Sah D’Simone: From Mental Health Battles to Meditation Master

When Sah D’Simone laughs, his entire face lights up. It’s one of those addictive laughs — the kind that makes you smile and laugh right alongside him. When you talk to him, it’s clear that he’s meditated for a while. There’s a thoughtfulness to every word he chooses to say; he speaks calmly and carefully. The word “mindful” truly applies to him.

A hard working, humble, and gracious man with an unshakable faith, D’Simone was born in Brazil and moved to the US when he was 16, living most of his life in New York and Florida.

Coming from a career in the fashion industry, he often felt like he was missing something. He trusted that there was something else for him in the world — something deeper and more fulfilling.“Trust is the law of the universe,” he explains. In November of 2012, after years of hard work and financial investments he made the decision to leave his career and the company he had founded. Until that point he had been struggling, abusing drugs, and “living on autopilot,” he recalls. 

A short time later he found himself riding a bike throughout Amsterdam where he spotted a Buddhist painting hanging in the back of a van. “It planted a seed,” he explains, and he started immersing himself in research and writings about meditation, spirituality, and all things that encompassed “holistic living.”

However, despite the many changes he made, he still felt he hadn’t truly found peace. His explorations eventually led him to India in the spring of 2014 to participate in a 10-day silent retreat. While there, he noticed that the inner chatter he was always so desperately trying to escape had finally begun to quiet. Afterwards he traveled to Nepal for more searching and underwent a 30-day silent retreat, this time experiencing what he would call the equivalent of a “nervous breakdown.” Here he uncovered so much fear and judgment, not only towards himself, but also towards the other participants. He describes the experience as the beginning of his “graduation.”

Today, D’Simone works as a transformational and meditation coach and often deals with the topic of mental health. Having overcome his own battle with depression, he shares that “shame reflects worth, and that he “had a thick cloud of shame.” He had felt inadequate, wrong, and unworthy (all programming he inherited from his family, in which depression and anxiety ran rampant).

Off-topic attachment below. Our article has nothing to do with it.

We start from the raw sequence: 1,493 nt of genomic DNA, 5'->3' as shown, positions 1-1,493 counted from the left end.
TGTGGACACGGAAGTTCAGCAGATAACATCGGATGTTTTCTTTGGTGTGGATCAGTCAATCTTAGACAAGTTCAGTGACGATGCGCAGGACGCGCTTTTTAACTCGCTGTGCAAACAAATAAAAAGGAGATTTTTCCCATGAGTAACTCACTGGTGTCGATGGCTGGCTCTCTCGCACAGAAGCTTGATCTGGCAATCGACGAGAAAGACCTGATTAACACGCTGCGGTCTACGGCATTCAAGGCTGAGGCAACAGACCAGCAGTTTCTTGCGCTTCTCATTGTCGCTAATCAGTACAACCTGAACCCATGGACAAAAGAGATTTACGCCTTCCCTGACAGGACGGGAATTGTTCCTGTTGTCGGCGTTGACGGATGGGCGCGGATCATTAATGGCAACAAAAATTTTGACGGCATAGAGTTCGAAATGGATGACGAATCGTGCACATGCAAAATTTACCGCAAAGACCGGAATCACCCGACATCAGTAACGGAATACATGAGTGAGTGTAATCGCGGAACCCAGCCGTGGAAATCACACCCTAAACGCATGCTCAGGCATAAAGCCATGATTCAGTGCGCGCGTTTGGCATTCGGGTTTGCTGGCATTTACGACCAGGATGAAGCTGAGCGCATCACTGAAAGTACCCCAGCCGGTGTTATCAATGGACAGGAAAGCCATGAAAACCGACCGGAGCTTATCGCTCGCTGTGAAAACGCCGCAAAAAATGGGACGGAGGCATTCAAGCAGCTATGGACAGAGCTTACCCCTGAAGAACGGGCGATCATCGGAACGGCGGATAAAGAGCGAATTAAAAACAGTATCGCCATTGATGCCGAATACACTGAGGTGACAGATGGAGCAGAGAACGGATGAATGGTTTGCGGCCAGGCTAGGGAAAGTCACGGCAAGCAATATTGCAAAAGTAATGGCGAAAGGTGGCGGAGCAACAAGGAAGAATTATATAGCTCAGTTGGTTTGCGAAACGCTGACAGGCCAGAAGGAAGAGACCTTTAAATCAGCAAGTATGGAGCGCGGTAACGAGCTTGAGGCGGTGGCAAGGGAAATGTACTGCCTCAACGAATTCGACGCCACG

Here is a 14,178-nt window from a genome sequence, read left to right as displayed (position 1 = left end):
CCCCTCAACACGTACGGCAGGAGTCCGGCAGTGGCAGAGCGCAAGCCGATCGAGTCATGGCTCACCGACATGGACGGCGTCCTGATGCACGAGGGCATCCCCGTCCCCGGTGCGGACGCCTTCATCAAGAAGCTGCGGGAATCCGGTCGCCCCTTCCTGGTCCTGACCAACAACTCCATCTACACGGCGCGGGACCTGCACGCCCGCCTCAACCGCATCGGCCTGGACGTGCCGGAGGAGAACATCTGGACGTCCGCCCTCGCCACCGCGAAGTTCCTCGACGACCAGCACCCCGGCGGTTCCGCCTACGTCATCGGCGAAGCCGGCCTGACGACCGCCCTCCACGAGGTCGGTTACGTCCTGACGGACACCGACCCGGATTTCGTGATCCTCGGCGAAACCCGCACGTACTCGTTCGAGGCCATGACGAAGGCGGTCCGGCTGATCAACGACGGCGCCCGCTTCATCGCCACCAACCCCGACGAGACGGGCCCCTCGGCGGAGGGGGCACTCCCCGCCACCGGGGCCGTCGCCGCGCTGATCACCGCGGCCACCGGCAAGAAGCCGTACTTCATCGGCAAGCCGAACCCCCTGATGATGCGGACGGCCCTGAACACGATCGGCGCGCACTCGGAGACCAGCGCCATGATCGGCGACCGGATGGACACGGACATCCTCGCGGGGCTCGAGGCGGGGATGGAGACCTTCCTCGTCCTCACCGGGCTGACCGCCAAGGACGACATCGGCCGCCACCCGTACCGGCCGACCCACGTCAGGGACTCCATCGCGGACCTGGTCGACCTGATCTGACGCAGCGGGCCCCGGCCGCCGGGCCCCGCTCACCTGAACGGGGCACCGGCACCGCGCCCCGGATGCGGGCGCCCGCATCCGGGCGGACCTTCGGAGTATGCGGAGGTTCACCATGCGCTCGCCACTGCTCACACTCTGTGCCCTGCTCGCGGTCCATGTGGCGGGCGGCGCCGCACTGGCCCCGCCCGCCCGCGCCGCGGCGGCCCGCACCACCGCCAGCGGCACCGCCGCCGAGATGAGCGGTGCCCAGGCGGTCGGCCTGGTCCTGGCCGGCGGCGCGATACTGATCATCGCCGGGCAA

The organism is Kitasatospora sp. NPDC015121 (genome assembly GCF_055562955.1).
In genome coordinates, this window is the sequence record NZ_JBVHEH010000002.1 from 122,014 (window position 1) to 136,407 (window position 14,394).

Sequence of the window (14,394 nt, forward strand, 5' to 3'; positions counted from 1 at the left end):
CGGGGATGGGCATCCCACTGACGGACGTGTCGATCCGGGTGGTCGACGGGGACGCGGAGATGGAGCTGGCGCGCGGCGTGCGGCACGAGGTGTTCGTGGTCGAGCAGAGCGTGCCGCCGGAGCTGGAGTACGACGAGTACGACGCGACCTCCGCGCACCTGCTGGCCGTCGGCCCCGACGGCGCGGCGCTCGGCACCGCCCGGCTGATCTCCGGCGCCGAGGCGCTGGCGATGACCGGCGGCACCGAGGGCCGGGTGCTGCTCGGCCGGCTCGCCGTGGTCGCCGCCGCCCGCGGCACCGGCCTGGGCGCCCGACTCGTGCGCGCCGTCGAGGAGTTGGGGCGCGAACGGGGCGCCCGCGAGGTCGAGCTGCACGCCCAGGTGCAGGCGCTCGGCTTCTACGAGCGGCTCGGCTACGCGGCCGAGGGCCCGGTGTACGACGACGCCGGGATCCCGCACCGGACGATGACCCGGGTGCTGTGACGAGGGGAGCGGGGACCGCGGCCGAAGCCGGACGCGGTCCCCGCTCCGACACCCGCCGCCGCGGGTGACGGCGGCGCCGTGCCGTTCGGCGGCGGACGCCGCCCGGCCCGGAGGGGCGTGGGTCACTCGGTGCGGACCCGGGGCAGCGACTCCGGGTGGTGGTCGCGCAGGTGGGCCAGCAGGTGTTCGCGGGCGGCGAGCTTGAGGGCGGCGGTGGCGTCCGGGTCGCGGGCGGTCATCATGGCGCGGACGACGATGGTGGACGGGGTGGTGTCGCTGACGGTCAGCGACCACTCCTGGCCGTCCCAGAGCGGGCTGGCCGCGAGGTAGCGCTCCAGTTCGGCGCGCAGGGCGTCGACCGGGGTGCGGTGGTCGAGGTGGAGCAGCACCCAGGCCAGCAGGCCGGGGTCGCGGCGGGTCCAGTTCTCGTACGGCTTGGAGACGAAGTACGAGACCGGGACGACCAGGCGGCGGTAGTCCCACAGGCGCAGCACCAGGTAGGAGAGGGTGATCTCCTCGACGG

While some only associate trauma with matters like death or war, D’Simone believes trauma can be anytime someone feels neglected. It is reflected in the way our nervous system “digests” events. No two people will ever process an experience the same way. “What’s a five for you, might be a ten for me,” says the coach.

Maybe that’s why it isn’t that surprising when he states that 67% of people experience trauma before the age of 18, and that 1 out of 5 people in New York City is diagnosed with a mental illness, daily. “Everyone is either in it today or will be in it tomorrow,” he concludes. It’s why he puts such emphasis on having compassion and kindness towards other people, insisting that generosity can really (unknowingly) make an impact.

While arguably still in its infancy, the science and research on meditation is impressive to many people, including D’Simone, who has personally noticed positive changes within himself. In fact, today it has become almost trendy in mainstream culture. Yet, despite all the physical benefits meditation can provide someone, the meditation coach believes one of the main draws is the opportunity to train yourself to notice when you are getting “hooked” on a feeling or thought, and to make the conscious choice to let it go. “Every time we get hooked on a painful thought or experience,” he explains, “we reinforce it into our subconscious and it’s like watering old seeds. But, if we notice ourselves getting hooked and choose to let it go, we then machete the old stuff and plant new seeds.” Even if the detachment lasts just a few seconds, D’Simone sees it as a victory.

For him, there are no tiny moments. Every moment is big and every moment counts. He describes them as “mini moments of enlightenment.” He believes salvation is when we realize that our past and our mistakes are not an inherent part of ourselves.

For as much as he’s known for being a meditation teacher, he’s very quick to advise that meditation alone is not enough to see long-lasting changes to one’s mental health. It needs to be done alongside breathwork, a clean diet, and proper exercise.

He recommends a mandatory, daily self check-in with your thoughts, feelings, and breath. “Take a moment to do self-inventory,” he advises. “Observe your internal landscape — what are the quality of your thoughts? What is the quality of your breath? What are you feeling?” Getting more in tune with the state of one’s mind and body is crucial to the healing process. It’s about knowing where you’re at so that you can better know what it is that you need.

Aside from one-on-one coaching, D’Simone has gone on to lead workshops and retreats all over the world. In addition to his breathwork and meditation exercises, his book, 5-Minute Daily Meditations has become a best-seller with a second book on the way (a memoir). The man has a dedication that is inspiring and clearly fueled by a genuine passion to serve others. “Go volunteer and be of benefit to someone else,” he suggests. “Be generous even when you have nothing. The key to abundance and fulfillment lies in shifting from an ‘I’ to a ‘we’ mentality.”

Julia Piantini is a wellness consultant and writer from Orlando, Florida. Her mission is to tell the stories that have inspired her, in the hopes that they may inspire you. Find her on Instagram at @theserverandthesage or on her website.

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